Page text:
Which Martha’s Vineyard do you live on?
All the road maps and atlases agree that there’s just one Martha’s Vineyard, but none of us live on those maps. I’m talking about the map that lives in each of our heads. Call it our psychic map. No two psychic maps are exactly the same, though you’ll almost certainly find the Steamship Authority dock in Vineyard Haven on just about everyone’s map, be they day-tripper, summer visitor, recent arrival, longtime year-rounder, or island native.
For many summer people, the island winks into existence in late spring and winks out again around Columbus Day. For year-rounders there’s no winking in and out, but some parts of the Vineyard are much realer than others, and some don’t exist at all. Here is the Martha’s Vineyard I live on:
On my Martha’s Vineyard, State Road ends at my friend Cris’s road, across from what is now the Grey Barn and Farm. If Martha’s Vineyard were flat, Chilmark and Aquinnah would be over the edge, in “Here be dragons” territory. Yes, I can find my way to Beetlebung Corner, the Gay Head Cliffs, and Menemsha, but unless I’m en route to or from, they’re wavery to nonexistent on my psychic map.
My map starts to dissolve in the middle of the island about half a mile east of Barnes Road. Edgartown snaps into existence when I have to go there, then it slides back into the mist. Chappaquiddick might as well be in upstate New York. At the Edgartown post office, I rarely recognize anybody either in line or at the counter. That’s how I know I’ve crossed the border into another country. When I go to Reliable Market in Oak Bluffs or up-Island Cronig’s in West Tisbury, I recognize the cashiers and many of the customers. When I go to either the Stop & Shop in Edgartown or the one in Vineyard Haven, I can’t find anything and I don’t know anyone. Try going to a supermarket or a post office that you rarely visit. See if you don’t feel at least a little out of place, not quite at home.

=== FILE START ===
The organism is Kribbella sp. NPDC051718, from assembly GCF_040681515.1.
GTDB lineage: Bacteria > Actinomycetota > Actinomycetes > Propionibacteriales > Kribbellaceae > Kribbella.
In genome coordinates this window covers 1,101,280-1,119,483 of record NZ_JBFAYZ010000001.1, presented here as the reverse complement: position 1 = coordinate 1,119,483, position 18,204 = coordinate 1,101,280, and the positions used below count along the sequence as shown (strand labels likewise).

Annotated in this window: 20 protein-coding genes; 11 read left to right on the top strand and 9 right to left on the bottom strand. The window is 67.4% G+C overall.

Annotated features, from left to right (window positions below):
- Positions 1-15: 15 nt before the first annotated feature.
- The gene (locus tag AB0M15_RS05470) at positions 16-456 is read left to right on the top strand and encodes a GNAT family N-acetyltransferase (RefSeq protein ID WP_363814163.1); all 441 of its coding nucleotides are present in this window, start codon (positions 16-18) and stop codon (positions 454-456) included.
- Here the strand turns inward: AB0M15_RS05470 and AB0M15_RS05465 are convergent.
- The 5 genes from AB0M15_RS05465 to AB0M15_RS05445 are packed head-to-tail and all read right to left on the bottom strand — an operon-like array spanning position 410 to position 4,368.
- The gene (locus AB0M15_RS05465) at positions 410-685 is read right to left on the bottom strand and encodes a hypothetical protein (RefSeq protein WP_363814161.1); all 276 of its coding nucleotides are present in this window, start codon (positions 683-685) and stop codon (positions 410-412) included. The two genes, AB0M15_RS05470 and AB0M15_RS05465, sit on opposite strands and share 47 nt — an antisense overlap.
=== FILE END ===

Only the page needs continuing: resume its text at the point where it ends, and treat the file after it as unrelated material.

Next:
That rose-colored squiggle on my map is (don’t laugh) State Road. All but 2 of my 26 years on the Vineyard have been lived within a mile of State Road, about half in Vineyard Haven and half in West Tisbury. Many longtimers and island natives identify strongly with one town. I’m sort of a bi-townie with a third affinity for Oak Bluffs, where I’ve had a lot of friends over the years and spent a lot of time. I feel most at home when I’m within hailing distance of State Road.
Over the years my psychic map has evolved. Getting back into horses at the end of 1998 overhauled my map in a big way, bringing new places and people into focus while familiar ones receded into the background. Horses, I learned, leave little time or energy for other serious commitments, which is why there’s very little overlap between, say, horse people and theater people: horse people and theater people live on different Martha’s Vineyards. When I sold my horse in 2010, the horse places dimmed on my map, but they retain a vestigial presence that they didn’t have before.
People often talk about Martha’s Vineyard as if it’s one big community. It isn’t. Martha’s Vineyard is made up of many overlapping communities that exist in one geographical space. Our psychic maps are so different. A place familiar to me may barely exist for you. A venue that you find welcoming may turn a cold shoulder to me. The Island’s real fault lines don’t lie between the six towns but between the maps we have in our heads.